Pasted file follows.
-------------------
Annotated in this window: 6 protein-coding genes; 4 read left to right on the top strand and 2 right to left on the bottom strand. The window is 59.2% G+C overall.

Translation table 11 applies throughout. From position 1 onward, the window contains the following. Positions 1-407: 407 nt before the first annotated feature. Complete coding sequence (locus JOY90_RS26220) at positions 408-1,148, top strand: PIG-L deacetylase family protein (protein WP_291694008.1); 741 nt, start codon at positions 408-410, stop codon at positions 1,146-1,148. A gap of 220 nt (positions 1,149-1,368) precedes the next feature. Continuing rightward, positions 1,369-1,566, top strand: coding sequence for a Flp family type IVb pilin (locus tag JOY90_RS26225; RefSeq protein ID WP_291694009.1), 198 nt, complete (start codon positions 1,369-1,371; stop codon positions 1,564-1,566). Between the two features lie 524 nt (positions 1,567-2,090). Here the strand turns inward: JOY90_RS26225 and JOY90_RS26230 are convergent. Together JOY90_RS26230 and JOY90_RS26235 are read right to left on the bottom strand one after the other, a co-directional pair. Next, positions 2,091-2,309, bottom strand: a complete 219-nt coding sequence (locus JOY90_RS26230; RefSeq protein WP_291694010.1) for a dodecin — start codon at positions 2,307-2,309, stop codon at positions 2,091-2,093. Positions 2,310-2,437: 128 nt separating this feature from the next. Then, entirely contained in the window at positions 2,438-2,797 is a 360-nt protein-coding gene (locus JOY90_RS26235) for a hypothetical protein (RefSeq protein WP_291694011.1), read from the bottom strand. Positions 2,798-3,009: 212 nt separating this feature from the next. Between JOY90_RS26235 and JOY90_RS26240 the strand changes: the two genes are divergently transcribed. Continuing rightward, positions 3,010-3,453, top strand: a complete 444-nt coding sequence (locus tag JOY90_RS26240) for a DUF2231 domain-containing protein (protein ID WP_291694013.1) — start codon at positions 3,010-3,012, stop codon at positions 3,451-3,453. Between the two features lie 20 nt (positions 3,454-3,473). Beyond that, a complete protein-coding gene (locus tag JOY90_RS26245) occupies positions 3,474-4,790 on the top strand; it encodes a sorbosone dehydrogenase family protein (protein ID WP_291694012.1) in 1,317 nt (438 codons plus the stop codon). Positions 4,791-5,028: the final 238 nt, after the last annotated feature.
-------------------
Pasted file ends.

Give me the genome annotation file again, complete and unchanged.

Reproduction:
Annotated in this window: 6 protein-coding genes; 4 read left to right on the top strand and 2 right to left on the bottom strand. The window is 59.2% G+C overall.

Translation table 11 applies throughout. From position 1 onward, the window contains the following. Positions 1-407: 407 nt before the first annotated feature. Complete coding sequence (locus JOY90_RS26220) at positions 408-1,148, top strand: PIG-L deacetylase family protein (protein WP_291694008.1); 741 nt, start codon at positions 408-410, stop codon at positions 1,146-1,148. A gap of 220 nt (positions 1,149-1,368) precedes the next feature. Continuing rightward, positions 1,369-1,566, top strand: coding sequence for a Flp family type IVb pilin (locus tag JOY90_RS26225; RefSeq protein ID WP_291694009.1), 198 nt, complete (start codon positions 1,369-1,371; stop codon positions 1,564-1,566). Between the two features lie 524 nt (positions 1,567-2,090). Here the strand turns inward: JOY90_RS26225 and JOY90_RS26230 are convergent. Together JOY90_RS26230 and JOY90_RS26235 are read right to left on the bottom strand one after the other, a co-directional pair. Next, positions 2,091-2,309, bottom strand: a complete 219-nt coding sequence (locus JOY90_RS26230; RefSeq protein WP_291694010.1) for a dodecin — start codon at positions 2,307-2,309, stop codon at positions 2,091-2,093. Positions 2,310-2,437: 128 nt separating this feature from the next. Then, entirely contained in the window at positions 2,438-2,797 is a 360-nt protein-coding gene (locus JOY90_RS26235) for a hypothetical protein (RefSeq protein WP_291694011.1), read from the bottom strand. Positions 2,798-3,009: 212 nt separating this feature from the next. Between JOY90_RS26235 and JOY90_RS26240 the strand changes: the two genes are divergently transcribed. Continuing rightward, positions 3,010-3,453, top strand: a complete 444-nt coding sequence (locus tag JOY90_RS26240) for a DUF2231 domain-containing protein (protein ID WP_291694013.1) — start codon at positions 3,010-3,012, stop codon at positions 3,451-3,453. Between the two features lie 20 nt (positions 3,454-3,473). Beyond that, a complete protein-coding gene (locus tag JOY90_RS26245) occupies positions 3,474-4,790 on the top strand; it encodes a sorbosone dehydrogenase family protein (protein ID WP_291694012.1) in 1,317 nt (438 codons plus the stop codon). Positions 4,791-5,028: the final 238 nt, after the last annotated feature.